yeh, its the pyrrolidine version of Sutent & its the phosphate salt
This entry was posted on June 3, 2009 at 10:33 pm and is filed under Approved, Pfizer.
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I would not recommend anyone Palladia for the unapproved human use. Sutent has already too long half-life of the active metabolites and it has a non-linear dose-response curve, and the tox profile is not very favorable (the safe dose is quite narrow, with QTc prolongation and organ accumulation-related toxicities seen in animal studies – adrenal necrosis and heart damage, among others problems) Sutent recommended therapy course has a treatment-free ‘holiday’ (like with conventional chemo) so that the patient can recover. Palladia is an analog that has even longer half-life in vivo, and most likely it is not any safer. The side-chain has actually a huge effect on the PK and toxicity profile. The improved safety profile clinical backup analog for Sutent was SU14813; it has a less basic 3-morpholino-2-hydroxy-1-propyl sidechain (and needs to be dosed somewhat higher and bi-daily).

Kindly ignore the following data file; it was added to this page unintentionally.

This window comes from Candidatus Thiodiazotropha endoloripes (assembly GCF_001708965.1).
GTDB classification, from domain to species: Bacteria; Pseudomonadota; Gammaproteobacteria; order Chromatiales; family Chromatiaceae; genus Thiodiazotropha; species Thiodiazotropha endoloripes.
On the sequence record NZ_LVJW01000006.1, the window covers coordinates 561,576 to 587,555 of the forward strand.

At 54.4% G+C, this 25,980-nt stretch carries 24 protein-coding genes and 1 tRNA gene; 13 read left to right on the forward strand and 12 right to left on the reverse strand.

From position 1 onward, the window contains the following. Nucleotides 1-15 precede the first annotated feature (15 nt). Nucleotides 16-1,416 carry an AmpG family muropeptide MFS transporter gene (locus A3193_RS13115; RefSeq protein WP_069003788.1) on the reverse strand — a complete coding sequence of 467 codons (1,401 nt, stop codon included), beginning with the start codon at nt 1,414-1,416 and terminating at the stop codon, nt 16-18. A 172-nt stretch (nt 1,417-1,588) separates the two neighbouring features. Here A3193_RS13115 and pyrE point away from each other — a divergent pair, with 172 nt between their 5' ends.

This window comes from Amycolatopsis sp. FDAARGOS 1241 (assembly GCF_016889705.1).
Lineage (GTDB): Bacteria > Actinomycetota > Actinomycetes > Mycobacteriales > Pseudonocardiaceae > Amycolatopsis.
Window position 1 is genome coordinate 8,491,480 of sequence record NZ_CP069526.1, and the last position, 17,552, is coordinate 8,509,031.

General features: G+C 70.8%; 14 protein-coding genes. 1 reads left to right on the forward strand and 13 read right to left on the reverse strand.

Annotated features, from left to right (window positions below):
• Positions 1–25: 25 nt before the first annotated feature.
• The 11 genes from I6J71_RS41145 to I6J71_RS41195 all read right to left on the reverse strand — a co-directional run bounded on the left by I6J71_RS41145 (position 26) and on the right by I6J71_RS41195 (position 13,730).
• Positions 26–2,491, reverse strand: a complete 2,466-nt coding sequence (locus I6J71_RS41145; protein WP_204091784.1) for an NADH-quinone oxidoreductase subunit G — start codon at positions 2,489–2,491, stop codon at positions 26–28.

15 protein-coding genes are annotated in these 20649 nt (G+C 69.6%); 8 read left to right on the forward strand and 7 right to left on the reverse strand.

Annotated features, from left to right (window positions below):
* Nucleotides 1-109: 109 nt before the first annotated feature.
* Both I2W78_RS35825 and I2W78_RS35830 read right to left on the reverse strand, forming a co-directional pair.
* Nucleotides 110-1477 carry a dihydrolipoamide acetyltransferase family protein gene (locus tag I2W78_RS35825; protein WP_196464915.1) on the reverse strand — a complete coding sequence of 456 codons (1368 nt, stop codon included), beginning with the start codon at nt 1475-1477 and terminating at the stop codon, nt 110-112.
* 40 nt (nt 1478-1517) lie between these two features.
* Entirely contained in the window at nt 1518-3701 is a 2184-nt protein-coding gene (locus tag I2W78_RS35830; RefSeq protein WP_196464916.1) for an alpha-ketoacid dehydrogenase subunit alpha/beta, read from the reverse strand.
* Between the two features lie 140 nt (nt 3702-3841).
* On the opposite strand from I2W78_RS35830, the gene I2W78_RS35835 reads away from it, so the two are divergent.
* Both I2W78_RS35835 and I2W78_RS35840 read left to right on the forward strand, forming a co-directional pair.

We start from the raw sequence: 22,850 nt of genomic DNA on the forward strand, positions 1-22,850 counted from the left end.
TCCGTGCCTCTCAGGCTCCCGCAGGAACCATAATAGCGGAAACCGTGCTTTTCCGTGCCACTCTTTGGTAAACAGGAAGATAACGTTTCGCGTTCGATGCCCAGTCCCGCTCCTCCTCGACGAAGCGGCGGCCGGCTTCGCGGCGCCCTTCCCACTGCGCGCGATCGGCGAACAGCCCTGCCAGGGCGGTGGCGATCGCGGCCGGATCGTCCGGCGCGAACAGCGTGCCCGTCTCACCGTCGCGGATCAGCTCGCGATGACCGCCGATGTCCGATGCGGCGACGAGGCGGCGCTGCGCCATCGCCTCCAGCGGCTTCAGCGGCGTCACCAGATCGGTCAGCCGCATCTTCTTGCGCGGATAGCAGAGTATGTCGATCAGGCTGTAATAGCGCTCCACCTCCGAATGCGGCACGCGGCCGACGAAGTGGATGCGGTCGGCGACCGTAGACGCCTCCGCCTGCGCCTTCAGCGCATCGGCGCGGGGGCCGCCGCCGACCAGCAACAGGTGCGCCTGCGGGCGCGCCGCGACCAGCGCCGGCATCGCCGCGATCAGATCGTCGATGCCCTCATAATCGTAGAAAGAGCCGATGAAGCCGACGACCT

That is very interesting… I kind of assumed that the pyrrolidine vs. diethylamine was merely for novelty (patentability) because the side chain is on the solvent exposed side. But now that I think about it, the side chain is also what tends to get metabolically chewed up first.
I don’t think you will find the history because the SUGEN company is long gone and the detailed account of the history was not published AFAIK. This work was done in a very small chemistry group (that did not even have its own NMR at the time) and they had to choose some simple side-chain. So they did dimethylamino, diethylamino, morpholino, pyrrolidino, piperazino etc and they looked at the potency vs toxicity and the half-life in animals.